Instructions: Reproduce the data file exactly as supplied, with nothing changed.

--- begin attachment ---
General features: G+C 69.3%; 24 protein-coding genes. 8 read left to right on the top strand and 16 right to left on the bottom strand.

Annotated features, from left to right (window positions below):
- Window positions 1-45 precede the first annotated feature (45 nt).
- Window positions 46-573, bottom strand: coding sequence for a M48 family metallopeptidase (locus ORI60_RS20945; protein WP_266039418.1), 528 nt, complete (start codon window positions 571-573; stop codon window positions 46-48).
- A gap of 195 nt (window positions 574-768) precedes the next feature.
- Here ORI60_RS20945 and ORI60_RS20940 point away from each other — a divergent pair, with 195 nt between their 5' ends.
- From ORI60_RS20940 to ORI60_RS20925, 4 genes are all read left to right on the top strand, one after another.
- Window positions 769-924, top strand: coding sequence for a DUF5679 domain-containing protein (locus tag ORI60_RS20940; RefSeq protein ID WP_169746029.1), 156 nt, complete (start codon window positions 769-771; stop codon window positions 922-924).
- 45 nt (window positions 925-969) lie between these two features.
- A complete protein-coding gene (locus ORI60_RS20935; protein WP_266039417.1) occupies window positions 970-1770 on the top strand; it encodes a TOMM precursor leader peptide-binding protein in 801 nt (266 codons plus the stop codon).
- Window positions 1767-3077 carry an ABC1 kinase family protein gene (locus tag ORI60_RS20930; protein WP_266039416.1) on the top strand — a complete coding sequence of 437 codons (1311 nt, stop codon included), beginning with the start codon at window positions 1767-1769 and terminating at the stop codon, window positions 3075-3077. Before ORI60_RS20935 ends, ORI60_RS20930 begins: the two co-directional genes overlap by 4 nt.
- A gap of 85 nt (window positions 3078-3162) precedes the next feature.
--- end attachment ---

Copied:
General features: G+C 69.3%; 24 protein-coding genes. 8 read left to right on the top strand and 16 right to left on the bottom strand.

Annotated features, from left to right (window positions below):
- Window positions 1-45 precede the first annotated feature (45 nt).
- Window positions 46-573, bottom strand: coding sequence for a M48 family metallopeptidase (locus ORI60_RS20945; protein WP_266039418.1), 528 nt, complete (start codon window positions 571-573; stop codon window positions 46-48).
- A gap of 195 nt (window positions 574-768) precedes the next feature.
- Here ORI60_RS20945 and ORI60_RS20940 point away from each other — a divergent pair, with 195 nt between their 5' ends.
- From ORI60_RS20940 to ORI60_RS20925, 4 genes are all read left to right on the top strand, one after another.
- Window positions 769-924, top strand: coding sequence for a DUF5679 domain-containing protein (locus tag ORI60_RS20940; RefSeq protein ID WP_169746029.1), 156 nt, complete (start codon window positions 769-771; stop codon window positions 922-924).
- 45 nt (window positions 925-969) lie between these two features.
- A complete protein-coding gene (locus ORI60_RS20935; protein WP_266039417.1) occupies window positions 970-1770 on the top strand; it encodes a TOMM precursor leader peptide-binding protein in 801 nt (266 codons plus the stop codon).
- Window positions 1767-3077 carry an ABC1 kinase family protein gene (locus tag ORI60_RS20930; protein WP_266039416.1) on the top strand — a complete coding sequence of 437 codons (1311 nt, stop codon included), beginning with the start codon at window positions 1767-1769 and terminating at the stop codon, window positions 3075-3077. Before ORI60_RS20935 ends, ORI60_RS20930 begins: the two co-directional genes overlap by 4 nt.
- A gap of 85 nt (window positions 3078-3162) precedes the next feature.